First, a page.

Two forces are colliding in 2020. One has no idea what it wants. The other is crystal clear.
Let’s start with Donald Trump, running for reelection as president of the United States. His answer on why he wants a second term has been, charitably, non-existent.
Here was Trump’s first swing at it, with Fox News host Sean Hannity:
“Well one of the things that will be really great: You know, the word ‘experience’ is still good. I always say talent is more important than experience, I’ve always said that. But the word ‘experience’ is a very important word. It’s a very important meaning. I never did this before, I never slept over in Washington. I was in Washington, I think, 17 times, all of a sudden I’m president of the United States, you know the story. I’m riding down Pennsylvania Avenue with our first lady and I say, ‘This is great.’ But I didn’t know very many people in Washington, it wasn’t my thing. I was from Manhattan, from New York. Now I know everybody.”
Given a mulligan by Sinclair TV host Eric Bolling a few days later, Trump whiffed again in a rambling response that lacked a cogent argument like “I fixed the economy once, and I’ll save it again.”
Trump ran on real things in 2016, namely how the political elite had left American workers behind on immigration and trade. He promised lower taxes, conservative judges and pro-life policies. He railed against political correctness run amuck, appealing to Republicans and blue-collar Democrats alike.
Unfortunately, the president has yet to formulate a similarly insightful argument for a second term as he struggles to manage the twin crises of coronavirus and social unrest. His speech at Mt. Rushmore — hammering the leftists attempting to erase America’s history (and its future) before our very eyes — was an improvement, despite what you heard from the homogeneous national political press that is dedicated to Trump’s destruction.
But Trump — behind in his reelection and threatening to take the Republican Senate down with him — must now carry his argument forward by characterizing today’s rope-pullers as tomorrow’s policymakers in a Joe Biden administration. If you are worried about economic upheaval today, wait until the mob oversees Biden’s policy shop.
Anarchists, radical leftists, Democratic Party leaders, and their cheerleaders and apologists in the press cannot control or hide what is happening. It’s just the Confederate statues, they tell us, as Christopher Columbus sinks in a Baltimore harbor. It isn’t about disrespecting America, just ending police brutality, they claim.
Except that the spiritual leader of the other colliding force — Colin Kaepernick — released a video over the weekend calling the Fourth of July a “celebration of white supremacy.” There’s no other way to interpret his argument — the American experiment is built on an evil foundation and must be erased.
Apparently, top Democrats were listening. Illinois Sen. Tammy Duckworth — a leading contender to become Biden’s running mate — said on Sunday we ought to consider removing statues of George Washington and raised the specter of doing away with Mt. Rushmore altogether. She said Trump spent all his time “talking about dead traitors” this weekend, despite the fact that his speech was entirely about the Founding Fathers and other American heroes.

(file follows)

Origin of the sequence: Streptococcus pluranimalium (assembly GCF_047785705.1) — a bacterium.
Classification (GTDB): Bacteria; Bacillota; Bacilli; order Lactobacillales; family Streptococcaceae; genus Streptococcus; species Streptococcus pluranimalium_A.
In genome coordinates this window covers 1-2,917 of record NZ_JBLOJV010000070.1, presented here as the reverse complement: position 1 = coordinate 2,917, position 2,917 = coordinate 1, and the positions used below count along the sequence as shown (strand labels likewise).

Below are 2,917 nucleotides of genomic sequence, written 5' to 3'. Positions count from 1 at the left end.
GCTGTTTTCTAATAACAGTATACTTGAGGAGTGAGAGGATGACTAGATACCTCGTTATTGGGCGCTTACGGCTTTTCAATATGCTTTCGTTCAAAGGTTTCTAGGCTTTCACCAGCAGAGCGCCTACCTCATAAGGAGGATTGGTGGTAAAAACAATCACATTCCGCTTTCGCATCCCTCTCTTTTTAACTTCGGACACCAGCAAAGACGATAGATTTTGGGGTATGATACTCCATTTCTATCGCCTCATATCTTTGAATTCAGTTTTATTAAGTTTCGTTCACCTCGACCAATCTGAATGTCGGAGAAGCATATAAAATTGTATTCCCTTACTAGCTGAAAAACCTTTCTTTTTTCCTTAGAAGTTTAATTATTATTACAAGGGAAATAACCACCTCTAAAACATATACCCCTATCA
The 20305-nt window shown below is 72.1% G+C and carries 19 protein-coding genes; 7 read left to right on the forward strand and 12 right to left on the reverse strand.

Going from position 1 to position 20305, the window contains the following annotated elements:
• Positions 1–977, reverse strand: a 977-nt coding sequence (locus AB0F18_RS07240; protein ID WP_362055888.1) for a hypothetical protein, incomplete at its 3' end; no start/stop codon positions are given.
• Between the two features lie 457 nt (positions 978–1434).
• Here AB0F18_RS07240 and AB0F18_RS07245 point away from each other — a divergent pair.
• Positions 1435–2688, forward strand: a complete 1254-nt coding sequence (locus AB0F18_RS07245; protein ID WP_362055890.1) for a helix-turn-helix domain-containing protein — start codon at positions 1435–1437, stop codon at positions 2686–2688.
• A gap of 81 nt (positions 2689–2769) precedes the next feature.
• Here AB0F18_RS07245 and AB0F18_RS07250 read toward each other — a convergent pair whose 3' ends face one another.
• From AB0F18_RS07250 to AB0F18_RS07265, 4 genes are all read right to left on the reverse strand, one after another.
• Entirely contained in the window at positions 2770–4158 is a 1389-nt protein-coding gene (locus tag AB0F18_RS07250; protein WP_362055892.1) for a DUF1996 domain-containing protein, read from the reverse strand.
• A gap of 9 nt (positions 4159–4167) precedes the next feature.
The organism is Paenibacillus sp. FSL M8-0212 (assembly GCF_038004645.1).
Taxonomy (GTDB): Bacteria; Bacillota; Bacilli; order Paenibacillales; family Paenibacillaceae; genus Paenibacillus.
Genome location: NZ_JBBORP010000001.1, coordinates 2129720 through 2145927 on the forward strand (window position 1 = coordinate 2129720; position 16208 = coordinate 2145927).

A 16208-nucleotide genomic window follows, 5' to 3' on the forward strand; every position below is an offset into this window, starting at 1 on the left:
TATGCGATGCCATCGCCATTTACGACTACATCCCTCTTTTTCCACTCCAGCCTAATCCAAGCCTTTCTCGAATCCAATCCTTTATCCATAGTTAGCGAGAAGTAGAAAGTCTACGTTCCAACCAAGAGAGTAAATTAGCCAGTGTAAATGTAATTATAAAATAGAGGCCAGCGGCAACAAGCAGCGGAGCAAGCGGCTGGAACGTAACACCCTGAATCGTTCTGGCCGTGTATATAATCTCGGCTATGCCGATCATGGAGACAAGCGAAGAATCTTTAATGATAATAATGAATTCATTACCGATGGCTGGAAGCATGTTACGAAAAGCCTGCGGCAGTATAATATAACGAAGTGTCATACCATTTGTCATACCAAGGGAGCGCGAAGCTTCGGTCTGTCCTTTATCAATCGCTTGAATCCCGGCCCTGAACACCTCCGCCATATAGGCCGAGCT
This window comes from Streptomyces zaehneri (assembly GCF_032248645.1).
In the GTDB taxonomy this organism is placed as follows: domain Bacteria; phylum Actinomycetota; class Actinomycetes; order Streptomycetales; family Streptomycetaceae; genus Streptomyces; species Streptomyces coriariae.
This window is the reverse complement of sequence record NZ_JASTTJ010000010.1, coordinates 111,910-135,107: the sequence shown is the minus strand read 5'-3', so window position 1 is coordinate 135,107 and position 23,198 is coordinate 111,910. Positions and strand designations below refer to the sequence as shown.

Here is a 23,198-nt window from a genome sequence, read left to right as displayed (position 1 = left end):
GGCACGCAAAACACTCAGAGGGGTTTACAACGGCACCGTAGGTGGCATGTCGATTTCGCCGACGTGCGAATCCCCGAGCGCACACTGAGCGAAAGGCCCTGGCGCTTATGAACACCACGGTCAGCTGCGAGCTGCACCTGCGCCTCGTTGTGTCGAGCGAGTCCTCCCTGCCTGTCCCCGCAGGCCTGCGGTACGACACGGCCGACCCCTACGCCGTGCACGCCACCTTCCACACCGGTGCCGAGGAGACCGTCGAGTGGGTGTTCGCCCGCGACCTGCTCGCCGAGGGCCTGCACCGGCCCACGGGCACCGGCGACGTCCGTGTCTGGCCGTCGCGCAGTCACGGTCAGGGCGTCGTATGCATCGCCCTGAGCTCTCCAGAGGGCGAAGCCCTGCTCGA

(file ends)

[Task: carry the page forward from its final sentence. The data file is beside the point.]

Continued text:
The guru says “jump!” and his followers shout “how high!”
Prominent Democratic operatives started this nonsense last summer by pushing to label all Trump voters as racist. Now, they bless an all-out assault on a core tenet of American political discourse — that we are all in this together — by arguing that not only are Trump and his supporters racist but that celebrating America’s founding means you endorse white supremacy.
Kaepernick’s cult knows exactly what it wants: to cancel its political opposition and then delegitimize the American story as we have always known it. They seek radical policy changes that can only be accomplished by removing the democratic guardrails of separation of powers and the protection of minority party rights in the legislative branch.
Senate Democrats are signaling they will end the legislative filibuster if they gain control, effectively surrendering to the most extreme elements of the American left (they already run the House under Nancy Pelosi). Combine this change with a newfound taste for emergency powers exercised in the name of the coronavirus, and you can see how the left’s wildest and most radical dreams could come true in short order.
What does America look like when Republicans no longer have the procedural tools to save the country from extremism? Turn on your television. The people destroying American cities and public property — and the petrified, enabling Democrats too weak to stop them — will have your future in their hands.
Scott Jennings is a Republican adviser, CNN and Courier-Journal political contributor, and partner at RunSwitch Public Relations. He is a 1996 graduate of Dawson Springs High School.